Working within the explosives industry for well over 10 years, but not having any actual underground mining exposure, I have always wanted to go underground. Why you ask? Many reasons, one being to acquire a better understanding of how MAXAM’s Riolfex Imatla is used underground, and second to experience the working conditions, constraints and hardships miners have to endure day in and day out.
And what better mine to undergo this experience in than at the world’s deepest shaft at Mponeng Mine, situated just outside of Carletonville, in the North West Province of South Africa. The mine is owned by AngloGold Ashanti and is easily one of the world’s wealthiest mines.
With an early morning rise and departure from MAXAM’s Head Office in Roodepoort at 4:45am, we arrive at the mine bright and early, with just enough time for a hot cup of coffee and quick but thorough induction. After a multiple of security checks and electronic tracking we are shown to the change rooms and I excitingly put on my overall, gumboots and safety gear. We are assigned a head lamp and an emergency breathing pack andare good to go.
After a brisk walk we arrive at the first elevator or cage as they call it. It’s dark and crammed with what feels like a 100 men. Okay a little over exaggerated perhaps closer to 20. The cage drops to level 83 at approximately 8m/per sec, with each level marking 100 feet. After disembarking and another short walk we search the Sub shaft and ride the second cage down to level 120. The ride down is dark wet and noisy with slamming of doors and bleeping warning sirens.
At level 120, or 3.6km below Datum (surface), this is actually 2,1km below mean Sea level!
One does not expect to walk into a very well lit opening, with vehicles, large equipment and railway tracks. It is very spacious. We are escorted to a waiting Toyota Land cruiser 4 x 4 which takes us further down our decent in an incline shaft to level 126.With the temperature escalating well over 34 degrees Celsius, I am none the wiser whilst sitting in a comfortable air-conditioned car. We reach our first site and as I climb out the temperature hits me, and I am now well aware of the heat and humidity. I am told that if the surface based cooling plant as well as its backup plant was to stop that the ambient temperature at this depth would rise to more than 65 degrees within minutes.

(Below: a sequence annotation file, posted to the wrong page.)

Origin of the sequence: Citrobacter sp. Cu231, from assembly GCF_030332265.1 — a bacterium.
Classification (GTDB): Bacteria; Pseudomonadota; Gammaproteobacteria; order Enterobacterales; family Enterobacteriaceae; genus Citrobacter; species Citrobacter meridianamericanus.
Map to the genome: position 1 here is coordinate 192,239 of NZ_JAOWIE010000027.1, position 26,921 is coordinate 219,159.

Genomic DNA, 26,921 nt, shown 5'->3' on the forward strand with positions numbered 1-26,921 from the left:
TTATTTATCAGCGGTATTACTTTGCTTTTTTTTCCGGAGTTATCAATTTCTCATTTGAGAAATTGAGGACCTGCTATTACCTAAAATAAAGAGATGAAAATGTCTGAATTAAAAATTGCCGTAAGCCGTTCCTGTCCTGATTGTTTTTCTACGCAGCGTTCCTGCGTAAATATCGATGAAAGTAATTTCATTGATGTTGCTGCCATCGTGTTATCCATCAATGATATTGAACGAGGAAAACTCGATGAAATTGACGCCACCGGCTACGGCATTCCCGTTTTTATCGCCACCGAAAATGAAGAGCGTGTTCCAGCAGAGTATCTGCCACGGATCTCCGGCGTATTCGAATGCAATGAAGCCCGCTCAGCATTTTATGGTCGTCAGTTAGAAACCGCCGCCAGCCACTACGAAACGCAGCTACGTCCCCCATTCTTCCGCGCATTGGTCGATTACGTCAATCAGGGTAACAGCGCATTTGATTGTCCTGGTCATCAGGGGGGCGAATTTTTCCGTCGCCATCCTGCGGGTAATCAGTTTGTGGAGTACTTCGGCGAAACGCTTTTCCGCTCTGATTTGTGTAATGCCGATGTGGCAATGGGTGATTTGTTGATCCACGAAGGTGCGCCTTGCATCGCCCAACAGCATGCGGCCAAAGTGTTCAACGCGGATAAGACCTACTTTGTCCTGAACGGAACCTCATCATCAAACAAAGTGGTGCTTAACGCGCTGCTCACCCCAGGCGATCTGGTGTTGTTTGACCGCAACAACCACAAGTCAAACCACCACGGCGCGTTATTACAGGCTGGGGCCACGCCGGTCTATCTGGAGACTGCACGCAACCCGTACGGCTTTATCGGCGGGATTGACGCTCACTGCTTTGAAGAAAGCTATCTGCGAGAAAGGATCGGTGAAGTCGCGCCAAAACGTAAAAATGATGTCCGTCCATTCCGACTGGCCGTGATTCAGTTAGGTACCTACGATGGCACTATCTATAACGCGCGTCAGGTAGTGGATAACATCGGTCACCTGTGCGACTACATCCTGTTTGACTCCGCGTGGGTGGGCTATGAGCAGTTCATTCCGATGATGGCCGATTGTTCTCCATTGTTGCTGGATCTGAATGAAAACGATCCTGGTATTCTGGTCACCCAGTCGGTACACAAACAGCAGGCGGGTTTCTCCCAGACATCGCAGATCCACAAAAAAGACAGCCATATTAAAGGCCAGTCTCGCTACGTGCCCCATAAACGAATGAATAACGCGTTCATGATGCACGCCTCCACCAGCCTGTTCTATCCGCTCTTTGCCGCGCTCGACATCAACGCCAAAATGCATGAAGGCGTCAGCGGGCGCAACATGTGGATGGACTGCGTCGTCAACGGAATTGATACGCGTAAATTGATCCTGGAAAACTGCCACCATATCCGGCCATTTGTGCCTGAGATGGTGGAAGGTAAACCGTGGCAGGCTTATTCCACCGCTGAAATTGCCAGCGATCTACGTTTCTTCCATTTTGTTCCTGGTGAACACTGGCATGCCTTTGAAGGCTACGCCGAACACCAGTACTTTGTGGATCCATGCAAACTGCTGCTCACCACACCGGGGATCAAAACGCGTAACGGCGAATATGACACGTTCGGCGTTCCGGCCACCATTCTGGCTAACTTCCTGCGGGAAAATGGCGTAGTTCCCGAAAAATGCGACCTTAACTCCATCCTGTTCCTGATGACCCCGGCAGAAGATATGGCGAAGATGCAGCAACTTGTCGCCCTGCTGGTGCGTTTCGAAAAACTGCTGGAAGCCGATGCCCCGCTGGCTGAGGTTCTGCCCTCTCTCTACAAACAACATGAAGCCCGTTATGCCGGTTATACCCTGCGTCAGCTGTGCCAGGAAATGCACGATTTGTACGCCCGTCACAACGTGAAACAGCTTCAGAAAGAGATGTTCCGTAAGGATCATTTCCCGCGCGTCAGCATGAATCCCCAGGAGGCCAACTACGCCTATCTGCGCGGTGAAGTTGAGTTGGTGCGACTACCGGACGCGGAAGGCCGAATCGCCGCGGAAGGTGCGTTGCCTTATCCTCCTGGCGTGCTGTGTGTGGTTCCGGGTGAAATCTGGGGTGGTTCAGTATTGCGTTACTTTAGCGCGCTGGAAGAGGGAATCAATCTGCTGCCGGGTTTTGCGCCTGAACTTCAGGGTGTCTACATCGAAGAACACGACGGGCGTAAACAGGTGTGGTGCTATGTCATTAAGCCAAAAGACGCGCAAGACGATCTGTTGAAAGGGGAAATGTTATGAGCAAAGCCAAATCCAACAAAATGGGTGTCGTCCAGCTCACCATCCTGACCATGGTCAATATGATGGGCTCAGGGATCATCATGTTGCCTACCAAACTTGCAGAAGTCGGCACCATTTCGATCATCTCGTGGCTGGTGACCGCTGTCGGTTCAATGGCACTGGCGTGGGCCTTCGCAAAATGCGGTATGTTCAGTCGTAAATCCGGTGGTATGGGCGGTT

We are shown a mechanised drilling machine, with arms creating holes into the rock wall, I am allowed to briefly handle the controls and I feel like a 10 year old again playing in Dad’s car. Once drilling is complete these holes will be filled with MAXAM’s Dantex RIOFLEX Imatla explosive. Not only is RIOFLEX taking over the market, but it is doing so with many success stories to tell. The word “Imatla” means energy, with this product pushing out 3,000 MJ/KG the word is fitting. RIOFLEX Imatla is perfect for use in underground as well as surface for tough breaking conditions in hard rock mining such as Gold, Platinum, Chrome and other base minerals. The dual density ensures less product need's to be stored for perimeter blasting control. One of the many feature and benefit is its 100% water resistant, with borehole water not affecting its performance even slightly. And with high rock temperatures reaching 67 degrees Celsius, Our RIOFLEX Imatla performs under these harsh conditions with ease.
With a few more stops and we are back on our way up, and with this underground trip being fairly easy and comfortable the thought that its not so bad pops into my mind. And with Murphy not being on anyone side, our vehicle decides to have a breakdown.
With the cage having sets departure times, we have no choice but to walk the remainder of the way. Only 700m, the Section Manager, Mr Gordon Hutton says with a smile. That does not sound too bad, right? Wrong! 700m, 3700m underground with temperatures exceeding 30 degrees Celsius, and a 20% incline is no walk in the park. I battled to keep up and at that time not only did I feel like a third wheel but a flat one at that.
We arrived at the cage, which felt like it took a life time, and emerged back on land, a welcome shower and a change back into my “comfortable” heels. I asked to experience the daily working conditions of miners, and that is exactly what I received. I am thankful for my work aboveground and that my major frustrations during the day are traffic, computer problems and excessive telephone calls.
Not only have I found a new respect for all mine workers, I now have a better understanding of all the time, effort and very hard work that goes into extracting 1 ounce of gold.
So ladies appreciate that gold ring and or earrings, a lot of blood sweat and tears have gone into extracting that gold.